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Antibacterial prescribing patterns in small animal veterinary practice identified via SAVSNET: the small animal veterinary surveillance network
  1. A. D. Radford, BSc, BVSc, PhD1,
  2. P. J. Noble, BSc, PhD, BVM&S1,
  3. K. P. Coyne, BSc, PhD1,
  4. R. M. Gaskell, BVSc, PhD1,
  5. P. H. Jones, BVSc, PhD, MPVM1,
  6. J. G. E. Bryan, BSc, MBA2,
  7. C. Setzkorn, MSc, PhD1,
  8. Á. Tierney, BSc, MSc1 and
  9. S. Dawson, BVMS, PhD1
  1. University of Liverpool, Institute of Infection and Global Health and School of Veterinary Science, Leahurst Campus, Chester High Road, Neston, South Wirral, CH64 7TE, UK
  2. Vet solutions, 1 Papermill Wynd, Edinburgh EH7 4QL, UK
  1. E-mail for correspondence alanrad{at}liv.ac.uk

In this study, data from veterinary clinical records were collected via the small animal veterinary surveillance network (SAVSNET). Over a three-month period, data were obtained from 22,859 consultations at 16 small animal practices in England and Wales: 69 per cent from dogs, 24 per cent from cats, 3 per cent from rabbits and 4 per cent from miscellaneous species. The proportion of consults where prescribing of antibacterials was identified was 35.1 per cent for dogs, 48.5 per cent for cats and 36.6 per cent for rabbits. Within this population, 76 per cent of antibacterials prescribed were β-lactams, including the most common group of clavulanic acid-potentiated amoxicillin making up 36 per cent of the antibacterials prescribed. Other classes included lincosamides (9 per cent), fluoroquinolones and quinolones (6 per cent) and nitroimidazoles (4 per cent). Vancomycin and teicoplanin (glycopeptide class), and imipenem and meropenem (β-lactam class) prescribing was not identified. Prescribing behaviour varied between practices. For dogs and cats, the proportion of consults associated with the prescription of antibacterials ranged from 0.26 to 0.55 and 0.41 to 0.73, respectively.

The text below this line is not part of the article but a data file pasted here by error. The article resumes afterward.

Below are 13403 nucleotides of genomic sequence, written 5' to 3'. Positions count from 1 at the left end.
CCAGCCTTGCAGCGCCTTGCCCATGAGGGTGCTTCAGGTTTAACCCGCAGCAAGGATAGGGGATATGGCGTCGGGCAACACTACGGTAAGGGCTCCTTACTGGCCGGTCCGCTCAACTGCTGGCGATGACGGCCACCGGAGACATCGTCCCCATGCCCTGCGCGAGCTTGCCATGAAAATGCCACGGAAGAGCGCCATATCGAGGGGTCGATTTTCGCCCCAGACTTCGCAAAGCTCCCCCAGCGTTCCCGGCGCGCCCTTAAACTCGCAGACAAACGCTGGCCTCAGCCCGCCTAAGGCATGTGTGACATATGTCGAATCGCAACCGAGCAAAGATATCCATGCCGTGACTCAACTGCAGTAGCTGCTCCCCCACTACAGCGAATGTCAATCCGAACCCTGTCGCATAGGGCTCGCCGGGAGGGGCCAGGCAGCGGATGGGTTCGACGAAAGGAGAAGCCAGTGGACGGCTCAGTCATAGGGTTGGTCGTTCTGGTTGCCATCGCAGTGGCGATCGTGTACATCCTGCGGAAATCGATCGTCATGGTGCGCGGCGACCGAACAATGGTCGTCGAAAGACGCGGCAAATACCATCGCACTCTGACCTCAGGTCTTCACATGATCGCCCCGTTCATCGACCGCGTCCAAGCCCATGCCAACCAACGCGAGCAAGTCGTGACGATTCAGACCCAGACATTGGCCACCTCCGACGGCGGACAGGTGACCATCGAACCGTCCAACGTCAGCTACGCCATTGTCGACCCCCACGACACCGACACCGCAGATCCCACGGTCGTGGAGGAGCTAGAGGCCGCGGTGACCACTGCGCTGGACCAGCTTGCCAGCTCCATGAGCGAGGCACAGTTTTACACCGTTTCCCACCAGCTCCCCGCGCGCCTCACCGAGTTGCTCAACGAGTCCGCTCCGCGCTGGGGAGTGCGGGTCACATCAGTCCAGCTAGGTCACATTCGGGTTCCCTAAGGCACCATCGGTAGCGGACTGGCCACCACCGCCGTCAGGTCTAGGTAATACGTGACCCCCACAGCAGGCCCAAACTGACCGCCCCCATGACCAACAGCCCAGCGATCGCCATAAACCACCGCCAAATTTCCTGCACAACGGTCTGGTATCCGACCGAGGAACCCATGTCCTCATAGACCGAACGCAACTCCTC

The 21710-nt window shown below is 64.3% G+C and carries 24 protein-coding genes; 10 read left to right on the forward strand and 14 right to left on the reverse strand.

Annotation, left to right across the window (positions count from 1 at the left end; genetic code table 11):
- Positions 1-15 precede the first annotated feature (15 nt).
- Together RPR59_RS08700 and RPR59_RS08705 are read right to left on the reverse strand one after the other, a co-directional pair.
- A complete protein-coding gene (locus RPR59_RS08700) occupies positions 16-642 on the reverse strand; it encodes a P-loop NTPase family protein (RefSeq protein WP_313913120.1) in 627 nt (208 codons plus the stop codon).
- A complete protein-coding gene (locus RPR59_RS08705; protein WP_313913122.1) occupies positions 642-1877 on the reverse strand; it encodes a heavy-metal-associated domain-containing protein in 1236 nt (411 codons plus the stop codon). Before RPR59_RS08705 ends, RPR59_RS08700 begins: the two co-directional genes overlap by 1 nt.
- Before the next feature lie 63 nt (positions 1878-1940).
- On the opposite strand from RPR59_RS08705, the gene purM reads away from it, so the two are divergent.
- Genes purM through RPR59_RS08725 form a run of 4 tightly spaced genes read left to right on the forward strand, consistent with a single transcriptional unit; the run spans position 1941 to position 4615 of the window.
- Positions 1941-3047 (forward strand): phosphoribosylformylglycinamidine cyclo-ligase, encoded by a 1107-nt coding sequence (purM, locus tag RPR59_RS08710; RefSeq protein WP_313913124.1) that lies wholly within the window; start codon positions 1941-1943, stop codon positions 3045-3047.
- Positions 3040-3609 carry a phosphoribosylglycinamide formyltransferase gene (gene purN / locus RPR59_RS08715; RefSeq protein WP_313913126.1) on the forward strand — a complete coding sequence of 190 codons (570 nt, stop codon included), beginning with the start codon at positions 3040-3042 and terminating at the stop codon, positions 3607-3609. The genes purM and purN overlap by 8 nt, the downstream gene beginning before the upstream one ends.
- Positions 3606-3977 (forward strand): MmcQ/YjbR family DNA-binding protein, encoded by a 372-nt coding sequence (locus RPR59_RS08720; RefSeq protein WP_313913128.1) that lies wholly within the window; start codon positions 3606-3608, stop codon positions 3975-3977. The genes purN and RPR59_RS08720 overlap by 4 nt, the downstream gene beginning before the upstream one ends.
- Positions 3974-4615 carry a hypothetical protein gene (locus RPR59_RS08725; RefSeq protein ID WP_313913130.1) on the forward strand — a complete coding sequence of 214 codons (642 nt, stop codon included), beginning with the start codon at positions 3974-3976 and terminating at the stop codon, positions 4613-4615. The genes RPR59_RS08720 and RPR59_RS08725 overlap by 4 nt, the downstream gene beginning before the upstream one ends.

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  • Provenance not commissioned; externally peer reviewed

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